Going home was a drive for others that came to the tournament. Archers from Atlanta, Decatur and Kennesaw were on the line. The line was at 50 meters and the lines were full.

Yes sir, it was a long tournament, but I didn’t leave even though this event went well past my bedtime. The crew from ACE Apache, led by USA Archery Level 4 Coach Big John Chandler, did a great job of organizing and running the show.

I did leave before the awards were presented. I’ll go out on a limb and say I won my age group (over 50). The chance projection is based on the semi-final Olympic Round where when I was finally eliminated – the other few remaining archers seemed no older than 30 years. I made it home at midnight. I was so keyed up that there was no sleeping until after 2:00 AM.

We camped for the “Party”

Even though I didn’t fall asleep until around 2:00 AM, our dogs insisted that I was up by 6:00 AM. Dogs have no mercy when it comes to human sleep requirements. It took three days to get over the break in my sleep pattern.

Little Roy and Lizzie playing

With that to endure there was no time to ease up. There was a birthday bash to follow. By birthday bash, I mean catering, a live blue grass band and a good percentage of the Town of Lincolnton, Georgia attending. This shindig was put together in part by his friends in Lincolnton and his family. It was Ray’s, my father-in-law, 90th birthday.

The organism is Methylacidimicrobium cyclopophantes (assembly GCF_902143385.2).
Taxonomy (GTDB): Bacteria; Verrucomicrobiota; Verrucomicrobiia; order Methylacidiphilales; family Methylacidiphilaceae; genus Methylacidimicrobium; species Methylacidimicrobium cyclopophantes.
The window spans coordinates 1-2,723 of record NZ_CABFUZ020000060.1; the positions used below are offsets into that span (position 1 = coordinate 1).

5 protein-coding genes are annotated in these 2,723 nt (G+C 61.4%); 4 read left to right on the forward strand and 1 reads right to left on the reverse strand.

View from our campsite

Aside from lawn maintance my role was to smoke a ham, two large Boston Butts for pulled pork, and grill about 12 pounds of sausage.

After long days at Ray’s it was nice to get to a piece of quiet

At the end of a long week I got to pick up a bow and shoot another tournament, this time a 3D competition. What I can say about the crew at ACE Apache in Social Circle, the put together a 3D range that was perfect. I won that on as well.

Yes, this was nice

It was a long week. It was fun. I am tired.

Beaten, Again!

Headed to Statesboro, GA

The Georgia Cup, in Statesboro, Georgia was held at the Georgia Southern University campus this past weekend, March 21st through March 22nd. I was really hoping for a win. I’d certainly been putting in the hours practicing. But, then, there’s too often (here in 2018) that guy.

Early morning crowd setting up for a long day.

At the Georgia Cup, that guy was Paul. Paul and I typically do not compete against each other. Heck he’s not much older than my oldest daughter. We’ve competed near one another a few times in the past. We’ve talked a little during those events. This weekend we talked more, we had plenty of free time between ends to wait and talk.

Before the waiting line gets packed with bows